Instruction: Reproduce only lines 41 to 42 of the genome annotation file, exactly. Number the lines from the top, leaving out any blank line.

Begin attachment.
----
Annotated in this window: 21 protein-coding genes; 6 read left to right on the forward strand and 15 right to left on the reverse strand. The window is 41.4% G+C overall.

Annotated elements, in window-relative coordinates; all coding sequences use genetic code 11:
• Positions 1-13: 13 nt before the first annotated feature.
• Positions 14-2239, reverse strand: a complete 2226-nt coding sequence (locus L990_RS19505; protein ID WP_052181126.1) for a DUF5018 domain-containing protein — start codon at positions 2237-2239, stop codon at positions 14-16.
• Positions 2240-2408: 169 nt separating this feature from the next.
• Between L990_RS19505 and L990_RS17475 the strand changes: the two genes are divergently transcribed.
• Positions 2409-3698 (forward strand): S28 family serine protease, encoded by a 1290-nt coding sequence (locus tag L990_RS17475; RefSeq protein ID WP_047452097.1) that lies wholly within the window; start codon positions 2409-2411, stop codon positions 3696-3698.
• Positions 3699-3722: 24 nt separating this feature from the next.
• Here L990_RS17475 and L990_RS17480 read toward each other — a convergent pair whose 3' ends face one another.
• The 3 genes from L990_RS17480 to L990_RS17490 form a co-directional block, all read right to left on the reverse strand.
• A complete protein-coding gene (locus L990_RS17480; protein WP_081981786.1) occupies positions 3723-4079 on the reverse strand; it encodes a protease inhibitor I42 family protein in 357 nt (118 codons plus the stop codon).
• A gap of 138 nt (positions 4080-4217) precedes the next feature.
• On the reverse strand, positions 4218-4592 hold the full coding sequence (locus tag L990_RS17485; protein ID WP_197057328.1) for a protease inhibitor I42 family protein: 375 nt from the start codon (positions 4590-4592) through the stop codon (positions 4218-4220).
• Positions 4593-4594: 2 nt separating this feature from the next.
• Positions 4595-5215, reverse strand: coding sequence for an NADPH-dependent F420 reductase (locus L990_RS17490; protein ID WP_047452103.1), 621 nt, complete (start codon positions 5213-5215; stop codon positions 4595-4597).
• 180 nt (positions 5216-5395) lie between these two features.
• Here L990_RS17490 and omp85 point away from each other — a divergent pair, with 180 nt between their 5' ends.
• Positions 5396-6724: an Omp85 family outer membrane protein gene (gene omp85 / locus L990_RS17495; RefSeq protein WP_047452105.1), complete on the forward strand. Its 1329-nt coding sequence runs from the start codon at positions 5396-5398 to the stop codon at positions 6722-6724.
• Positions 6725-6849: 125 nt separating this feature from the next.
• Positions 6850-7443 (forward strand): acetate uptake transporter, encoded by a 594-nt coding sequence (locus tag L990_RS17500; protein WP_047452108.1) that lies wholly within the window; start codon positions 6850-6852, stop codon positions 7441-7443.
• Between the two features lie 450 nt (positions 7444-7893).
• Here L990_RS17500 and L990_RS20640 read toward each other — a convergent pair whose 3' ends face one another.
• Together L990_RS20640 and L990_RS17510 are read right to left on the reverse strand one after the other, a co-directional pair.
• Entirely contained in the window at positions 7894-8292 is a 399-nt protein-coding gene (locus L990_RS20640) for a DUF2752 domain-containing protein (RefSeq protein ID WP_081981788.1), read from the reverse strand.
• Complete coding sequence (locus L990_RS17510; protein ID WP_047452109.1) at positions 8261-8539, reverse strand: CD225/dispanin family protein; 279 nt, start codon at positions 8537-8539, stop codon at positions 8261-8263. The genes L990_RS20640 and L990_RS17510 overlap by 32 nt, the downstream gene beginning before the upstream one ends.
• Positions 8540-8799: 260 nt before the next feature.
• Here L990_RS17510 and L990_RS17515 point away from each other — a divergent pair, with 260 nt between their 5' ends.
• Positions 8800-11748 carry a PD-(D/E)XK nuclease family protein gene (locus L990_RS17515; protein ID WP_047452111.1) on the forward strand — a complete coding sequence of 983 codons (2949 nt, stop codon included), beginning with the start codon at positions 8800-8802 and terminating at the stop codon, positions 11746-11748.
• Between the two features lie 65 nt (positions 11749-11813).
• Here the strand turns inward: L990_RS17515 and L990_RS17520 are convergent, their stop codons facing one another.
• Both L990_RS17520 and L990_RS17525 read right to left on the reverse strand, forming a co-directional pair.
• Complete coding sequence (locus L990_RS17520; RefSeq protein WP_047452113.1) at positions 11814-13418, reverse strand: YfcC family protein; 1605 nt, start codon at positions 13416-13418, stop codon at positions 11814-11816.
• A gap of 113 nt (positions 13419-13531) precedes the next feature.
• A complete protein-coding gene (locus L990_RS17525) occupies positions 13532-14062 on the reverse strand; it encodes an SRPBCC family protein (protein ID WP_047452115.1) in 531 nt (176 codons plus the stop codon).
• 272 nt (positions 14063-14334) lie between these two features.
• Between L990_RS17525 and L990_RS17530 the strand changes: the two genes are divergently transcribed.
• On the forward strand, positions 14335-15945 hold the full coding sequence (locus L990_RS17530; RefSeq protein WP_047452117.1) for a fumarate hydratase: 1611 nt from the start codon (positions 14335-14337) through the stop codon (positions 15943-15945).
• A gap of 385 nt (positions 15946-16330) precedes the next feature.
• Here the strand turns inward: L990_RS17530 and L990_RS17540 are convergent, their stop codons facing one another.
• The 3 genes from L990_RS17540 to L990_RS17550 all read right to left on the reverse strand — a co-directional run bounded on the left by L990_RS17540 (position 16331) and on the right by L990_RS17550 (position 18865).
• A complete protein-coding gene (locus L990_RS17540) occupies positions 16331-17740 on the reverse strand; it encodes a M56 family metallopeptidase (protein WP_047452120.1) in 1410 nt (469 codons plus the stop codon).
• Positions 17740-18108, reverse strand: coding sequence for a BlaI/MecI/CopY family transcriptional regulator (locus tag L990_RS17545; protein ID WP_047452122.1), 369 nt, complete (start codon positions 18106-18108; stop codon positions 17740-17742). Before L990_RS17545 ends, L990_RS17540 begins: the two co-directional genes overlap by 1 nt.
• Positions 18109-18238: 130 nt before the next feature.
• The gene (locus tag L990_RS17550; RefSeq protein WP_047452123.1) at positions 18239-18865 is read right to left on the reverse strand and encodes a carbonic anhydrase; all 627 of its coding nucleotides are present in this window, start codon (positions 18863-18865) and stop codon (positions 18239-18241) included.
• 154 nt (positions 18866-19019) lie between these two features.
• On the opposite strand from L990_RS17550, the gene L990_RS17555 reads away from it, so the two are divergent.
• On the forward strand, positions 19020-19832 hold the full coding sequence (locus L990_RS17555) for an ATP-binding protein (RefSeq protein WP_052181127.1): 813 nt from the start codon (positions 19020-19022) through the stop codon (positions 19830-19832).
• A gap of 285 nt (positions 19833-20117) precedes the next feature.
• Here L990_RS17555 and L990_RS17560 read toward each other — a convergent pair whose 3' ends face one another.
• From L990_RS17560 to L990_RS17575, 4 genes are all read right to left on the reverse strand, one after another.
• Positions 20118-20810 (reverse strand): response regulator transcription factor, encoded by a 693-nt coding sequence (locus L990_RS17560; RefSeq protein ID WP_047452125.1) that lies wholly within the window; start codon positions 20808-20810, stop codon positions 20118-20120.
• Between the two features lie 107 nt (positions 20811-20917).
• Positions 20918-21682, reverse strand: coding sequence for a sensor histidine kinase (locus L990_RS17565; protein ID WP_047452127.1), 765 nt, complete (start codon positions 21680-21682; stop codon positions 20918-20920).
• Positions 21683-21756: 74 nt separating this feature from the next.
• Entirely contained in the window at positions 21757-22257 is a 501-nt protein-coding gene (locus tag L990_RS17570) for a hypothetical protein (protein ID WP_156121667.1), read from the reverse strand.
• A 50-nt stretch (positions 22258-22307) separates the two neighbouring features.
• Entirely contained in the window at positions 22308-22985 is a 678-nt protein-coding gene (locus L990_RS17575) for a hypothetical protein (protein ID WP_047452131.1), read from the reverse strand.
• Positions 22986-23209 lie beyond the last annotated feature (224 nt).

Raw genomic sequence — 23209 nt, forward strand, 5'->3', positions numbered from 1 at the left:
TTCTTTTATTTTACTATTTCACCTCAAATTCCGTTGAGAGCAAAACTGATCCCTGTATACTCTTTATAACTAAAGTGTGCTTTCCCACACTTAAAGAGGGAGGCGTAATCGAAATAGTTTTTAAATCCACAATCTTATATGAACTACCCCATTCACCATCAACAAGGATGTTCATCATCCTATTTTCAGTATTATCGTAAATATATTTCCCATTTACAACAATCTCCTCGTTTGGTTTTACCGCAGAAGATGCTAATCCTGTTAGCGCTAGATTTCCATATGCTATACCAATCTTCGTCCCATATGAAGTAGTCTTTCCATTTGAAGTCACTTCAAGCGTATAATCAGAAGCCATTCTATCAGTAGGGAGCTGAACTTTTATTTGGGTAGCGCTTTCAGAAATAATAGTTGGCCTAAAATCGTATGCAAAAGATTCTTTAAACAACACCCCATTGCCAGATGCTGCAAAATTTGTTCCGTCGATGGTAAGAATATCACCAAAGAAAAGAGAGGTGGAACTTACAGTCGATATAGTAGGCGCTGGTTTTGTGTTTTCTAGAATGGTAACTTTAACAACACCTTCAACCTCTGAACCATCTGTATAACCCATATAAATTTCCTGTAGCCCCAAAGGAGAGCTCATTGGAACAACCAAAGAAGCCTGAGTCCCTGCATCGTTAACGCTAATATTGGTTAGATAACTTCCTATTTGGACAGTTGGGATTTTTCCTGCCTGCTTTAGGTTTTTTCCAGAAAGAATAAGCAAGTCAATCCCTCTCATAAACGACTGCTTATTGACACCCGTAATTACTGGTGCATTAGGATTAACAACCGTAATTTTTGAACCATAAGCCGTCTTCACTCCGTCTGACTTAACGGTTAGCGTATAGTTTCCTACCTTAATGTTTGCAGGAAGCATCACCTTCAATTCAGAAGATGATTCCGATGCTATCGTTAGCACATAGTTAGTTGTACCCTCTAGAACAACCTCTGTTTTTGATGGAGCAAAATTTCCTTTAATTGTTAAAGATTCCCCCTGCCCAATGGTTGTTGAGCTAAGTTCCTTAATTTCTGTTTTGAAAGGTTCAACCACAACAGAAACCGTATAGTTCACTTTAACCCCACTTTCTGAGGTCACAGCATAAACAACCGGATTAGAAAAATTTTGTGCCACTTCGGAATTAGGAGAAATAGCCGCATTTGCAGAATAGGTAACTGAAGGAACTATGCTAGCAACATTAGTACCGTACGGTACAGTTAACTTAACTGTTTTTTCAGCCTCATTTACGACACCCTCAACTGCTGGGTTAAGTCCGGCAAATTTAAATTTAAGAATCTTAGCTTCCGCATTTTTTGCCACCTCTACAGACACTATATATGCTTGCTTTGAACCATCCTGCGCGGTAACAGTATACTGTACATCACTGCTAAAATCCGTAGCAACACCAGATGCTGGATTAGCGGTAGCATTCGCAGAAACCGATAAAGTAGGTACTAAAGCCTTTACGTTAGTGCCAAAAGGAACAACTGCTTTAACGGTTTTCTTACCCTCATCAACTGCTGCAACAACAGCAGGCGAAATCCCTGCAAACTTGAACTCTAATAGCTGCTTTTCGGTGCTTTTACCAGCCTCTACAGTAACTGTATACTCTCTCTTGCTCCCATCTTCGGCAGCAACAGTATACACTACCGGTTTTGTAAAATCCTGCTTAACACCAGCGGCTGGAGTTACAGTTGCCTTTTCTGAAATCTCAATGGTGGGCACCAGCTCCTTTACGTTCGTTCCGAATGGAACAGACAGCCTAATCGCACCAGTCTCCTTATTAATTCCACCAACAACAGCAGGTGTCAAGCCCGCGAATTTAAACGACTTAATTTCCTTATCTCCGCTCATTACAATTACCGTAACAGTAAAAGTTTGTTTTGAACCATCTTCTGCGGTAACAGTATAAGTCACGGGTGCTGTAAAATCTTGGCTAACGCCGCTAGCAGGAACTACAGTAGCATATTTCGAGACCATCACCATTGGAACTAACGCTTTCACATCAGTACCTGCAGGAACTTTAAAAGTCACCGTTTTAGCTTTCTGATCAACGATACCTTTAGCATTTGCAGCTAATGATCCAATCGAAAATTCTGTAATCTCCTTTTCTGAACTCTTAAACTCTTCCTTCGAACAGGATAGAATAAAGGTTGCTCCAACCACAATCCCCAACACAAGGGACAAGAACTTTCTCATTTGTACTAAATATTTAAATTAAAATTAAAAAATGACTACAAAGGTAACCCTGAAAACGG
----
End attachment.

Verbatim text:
• A complete protein-coding gene (locus L990_RS17540) occupies positions 16331-17740 on the reverse strand; it encodes a M56 family metallopeptidase (protein WP_047452120.1) in 1410 nt (469 codons plus the stop codon).
• Positions 17740-18108, reverse strand: coding sequence for a BlaI/MecI/CopY family transcriptional regulator (locus tag L990_RS17545; protein ID WP_047452122.1), 369 nt, complete (start codon positions 18106-18108; stop codon positions 17740-17742). Before L990_RS17545 ends, L990_RS17540 begins: the two co-directional genes overlap by 1 nt.